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2019 People of the Year

Ann Pellegrino, with volunteer Elaine Gaveglia and caretaker Peter Castorano, brought Bethel Hobbs Community Farm back to life more than a decade ago. Photos by Laura Johanson

By Laura Johanson

Many people face difficulty in their lives — some struggle, many endure — and then there are those that transcend. Ann Pellegrino, founder and director of Bethel Hobbs Community Farm in Centereach, is one of those rare individuals. She has faced hardship and heartache and transformed both into gestures of generosity and hope.

“Ann is an incredible, hard-working woman who always shines brightly with her smile and by her continued and valued efforts in our community,” said Tom Muratore, Suffolk County Legislator (R-Ronkonkoma). “We’ve watched her and her loving family go through crisis and challenges that only focused her and showed who she really is.”

Jeff Freund, president of The Greater Middle Country Chamber of Commerce, also has praise for her.

“People like Ann are the lifeblood of our community,” Freund said. “Her selfless devotion through her efforts at Hobbs Farm are in my mind heroic.”

The accessible Garden of Ephraim, at the farm. Photos by Laura Johanson

For more than 100 years Hobbs Farm in Centereach was a working farm, but it was only a vacant lot in 2007 when Pellegrino began the initiative to bring its barren soil back to life. The idea of a farm came to her years before when, as a single mother, she had to visit a local food bank. Pellegrino saw firsthand that the only items available to those in need were boxed or canned goods. The seed of an idea was planted.

Back on her feet and remarried in 2006, Pellegrino began to reflect on her turn of fortune. Deciding it was time to give back, she planted a small garden in her yard in the hopes to grow enough produce to donate. “I was on a mission, rented a rototiller and started ripping up our beautiful, manicured lawn,” she said. “My husband wasn’t too happy.”

It didn’t take long for Pellegrino to realize she needed a lot more land. That’s when the vacant lot down the road came to mind.

“I knew it was once a farm and that the owner had died,” Pellegrino said.

Alfred Hobbs, owner of the land, was a second-generation farmer and part of the first African American family-owned farm on Long Island. Upon his death, Hobbs bequeathed the land to Bethel AME Church in Setauket. Pellegrino was hopeful when she sought out the church’s pastor.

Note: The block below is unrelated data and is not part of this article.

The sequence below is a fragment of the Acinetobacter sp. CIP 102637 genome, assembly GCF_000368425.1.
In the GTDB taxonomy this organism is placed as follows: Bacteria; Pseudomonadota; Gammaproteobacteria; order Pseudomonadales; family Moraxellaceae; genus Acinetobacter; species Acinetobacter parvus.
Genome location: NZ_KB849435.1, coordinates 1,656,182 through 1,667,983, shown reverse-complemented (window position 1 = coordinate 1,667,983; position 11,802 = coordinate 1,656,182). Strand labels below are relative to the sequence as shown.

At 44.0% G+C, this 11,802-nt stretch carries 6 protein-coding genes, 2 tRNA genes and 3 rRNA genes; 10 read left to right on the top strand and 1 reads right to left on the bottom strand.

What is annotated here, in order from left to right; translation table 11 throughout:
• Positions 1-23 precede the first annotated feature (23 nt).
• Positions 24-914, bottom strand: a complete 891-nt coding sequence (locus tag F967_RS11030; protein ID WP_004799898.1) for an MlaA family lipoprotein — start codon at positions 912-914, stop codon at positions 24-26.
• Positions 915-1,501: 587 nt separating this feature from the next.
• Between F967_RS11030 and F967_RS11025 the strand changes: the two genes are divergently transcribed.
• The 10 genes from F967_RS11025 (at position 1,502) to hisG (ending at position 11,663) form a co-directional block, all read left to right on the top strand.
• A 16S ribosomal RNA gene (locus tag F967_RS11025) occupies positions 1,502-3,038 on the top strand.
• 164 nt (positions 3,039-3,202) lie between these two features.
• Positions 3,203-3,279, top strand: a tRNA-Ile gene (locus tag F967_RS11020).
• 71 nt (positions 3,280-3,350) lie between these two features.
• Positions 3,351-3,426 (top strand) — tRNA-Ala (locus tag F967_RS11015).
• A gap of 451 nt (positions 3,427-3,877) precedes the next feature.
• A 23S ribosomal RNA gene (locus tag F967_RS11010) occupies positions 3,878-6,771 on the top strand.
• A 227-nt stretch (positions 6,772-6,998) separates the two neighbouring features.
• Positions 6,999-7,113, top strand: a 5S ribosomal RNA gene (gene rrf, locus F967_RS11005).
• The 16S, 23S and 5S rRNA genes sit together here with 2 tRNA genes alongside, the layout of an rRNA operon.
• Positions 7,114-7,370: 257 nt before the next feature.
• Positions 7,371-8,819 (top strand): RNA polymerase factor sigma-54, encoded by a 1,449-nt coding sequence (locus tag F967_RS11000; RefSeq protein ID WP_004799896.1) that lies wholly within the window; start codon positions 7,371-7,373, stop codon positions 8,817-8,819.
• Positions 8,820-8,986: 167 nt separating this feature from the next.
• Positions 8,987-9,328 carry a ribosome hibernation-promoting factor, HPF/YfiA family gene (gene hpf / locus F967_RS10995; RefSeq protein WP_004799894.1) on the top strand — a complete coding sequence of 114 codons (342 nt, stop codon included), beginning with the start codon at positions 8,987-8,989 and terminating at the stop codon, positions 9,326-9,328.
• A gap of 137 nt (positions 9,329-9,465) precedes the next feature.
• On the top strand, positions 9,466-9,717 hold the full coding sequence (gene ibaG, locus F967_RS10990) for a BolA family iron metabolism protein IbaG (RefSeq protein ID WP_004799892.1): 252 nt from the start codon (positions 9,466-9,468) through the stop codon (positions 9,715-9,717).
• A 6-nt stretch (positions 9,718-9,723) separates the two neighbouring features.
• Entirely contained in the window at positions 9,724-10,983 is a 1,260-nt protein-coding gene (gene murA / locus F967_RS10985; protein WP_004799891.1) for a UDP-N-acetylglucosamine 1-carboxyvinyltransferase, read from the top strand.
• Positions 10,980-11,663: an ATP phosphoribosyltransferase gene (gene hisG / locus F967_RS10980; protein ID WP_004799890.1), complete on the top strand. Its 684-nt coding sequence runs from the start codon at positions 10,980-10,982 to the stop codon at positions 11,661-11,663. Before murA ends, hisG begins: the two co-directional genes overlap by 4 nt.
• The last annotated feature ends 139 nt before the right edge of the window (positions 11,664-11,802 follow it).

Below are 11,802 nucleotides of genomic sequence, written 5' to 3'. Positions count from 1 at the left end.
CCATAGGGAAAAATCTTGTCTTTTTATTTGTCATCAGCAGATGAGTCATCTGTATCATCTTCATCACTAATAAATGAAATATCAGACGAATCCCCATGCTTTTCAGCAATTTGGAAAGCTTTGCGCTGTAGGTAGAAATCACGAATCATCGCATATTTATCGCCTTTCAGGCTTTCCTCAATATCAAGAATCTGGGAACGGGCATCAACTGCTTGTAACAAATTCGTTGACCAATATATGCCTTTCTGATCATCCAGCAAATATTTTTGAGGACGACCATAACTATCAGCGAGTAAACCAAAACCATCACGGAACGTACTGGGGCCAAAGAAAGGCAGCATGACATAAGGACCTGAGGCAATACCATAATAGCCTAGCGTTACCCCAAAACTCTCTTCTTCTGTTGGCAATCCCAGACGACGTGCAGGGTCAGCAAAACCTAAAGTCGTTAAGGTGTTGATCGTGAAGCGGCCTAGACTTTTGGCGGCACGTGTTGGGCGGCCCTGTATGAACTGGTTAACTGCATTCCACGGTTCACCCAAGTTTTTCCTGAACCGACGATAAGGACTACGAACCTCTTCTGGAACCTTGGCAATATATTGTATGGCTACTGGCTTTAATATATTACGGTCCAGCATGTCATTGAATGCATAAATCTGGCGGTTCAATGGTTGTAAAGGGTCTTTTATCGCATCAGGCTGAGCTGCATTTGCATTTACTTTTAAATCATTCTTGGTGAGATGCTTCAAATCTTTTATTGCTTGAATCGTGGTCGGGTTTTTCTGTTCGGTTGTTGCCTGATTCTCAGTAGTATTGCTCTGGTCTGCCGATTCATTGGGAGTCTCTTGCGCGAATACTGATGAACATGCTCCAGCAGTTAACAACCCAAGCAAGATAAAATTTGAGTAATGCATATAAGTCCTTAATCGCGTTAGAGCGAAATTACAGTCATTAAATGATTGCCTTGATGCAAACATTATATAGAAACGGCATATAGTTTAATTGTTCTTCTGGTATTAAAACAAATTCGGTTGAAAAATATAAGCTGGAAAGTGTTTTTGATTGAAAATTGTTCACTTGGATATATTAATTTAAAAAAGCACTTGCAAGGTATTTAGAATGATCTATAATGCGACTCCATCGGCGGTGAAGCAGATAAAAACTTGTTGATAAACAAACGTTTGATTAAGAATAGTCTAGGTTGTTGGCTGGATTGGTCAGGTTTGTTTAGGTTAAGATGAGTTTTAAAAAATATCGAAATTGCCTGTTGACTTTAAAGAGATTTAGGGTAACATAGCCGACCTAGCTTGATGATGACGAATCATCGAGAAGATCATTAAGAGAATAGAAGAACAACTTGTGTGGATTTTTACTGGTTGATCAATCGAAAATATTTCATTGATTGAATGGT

“I thought it would be easy to convince him to let me work the land,” Pellegrino said. “I gave it my most enthusiastic pitch but the response I got was ‘we will pray on it.’ I was devastated. I remember afterward falling to my knees to pray for guidance,” Pellegrino recalled. “I went back to the church and on my second visit spoke with Rev. Sandra, the pastor’s wife. It was she who finally convinced him to let me give it a try. So, I planted a few tomato plants that were donated by a local greenhouse and brought the harvest back to the church.”

The following year, with the church’s blessing, Pellegrino recruited family, friends and other volunteers so that Hobbs Farm could begin its incredible rebirth. Peter Castorano was among the first farm volunteers and now serves as caretaker.

“Many people volunteer an hour or two and are very helpful, but Ann and I are here all day long, day after day,” he said.

Today, the farm is self-sufficient with most of the 50,000 pounds of food grown donated to several local food banks. Farm expenses are covered by money raised at fundraisers held throughout the year.

Tragedy amid growth and triumph  

In 2011, tragedy struck the Pellegrino family. Pellegrino’s son Christopher was paralyzed in a terrible car accident. She faced the heart-wrenching reality of having to care for her now disabled son while struggling to also nurture the growing farm.

“He was 19, paralyzed from the neck down and on a ventilator,” Pellegrino said. “It was so hard, after helping to build the farm, Chris was no longer able to even visit, and I was limited because I couldn’t leave him alone,” she said. “We’d spoken about creating access for disabled veterans before Christopher’s accident.” 

“People ask me why I do it, and I answer if your child was in need wouldn’t you want someone to make that choice?”

Ann Pellegrino

She confessed that those discussions had always been put on hold because of the difficulties of construction.

“It frustrated me,” Pellegrino said. “Everyone saying it was too hard. I didn’t truly understand until my son was in a wheelchair.” 

Refusing to give up, Pellegrino pushed forward and once again turned “something bad into something good.” With the help of people at Stony Brook University, she approached the Christopher Reeve Foundation and secured a grant for a wheelchair-accessible garden.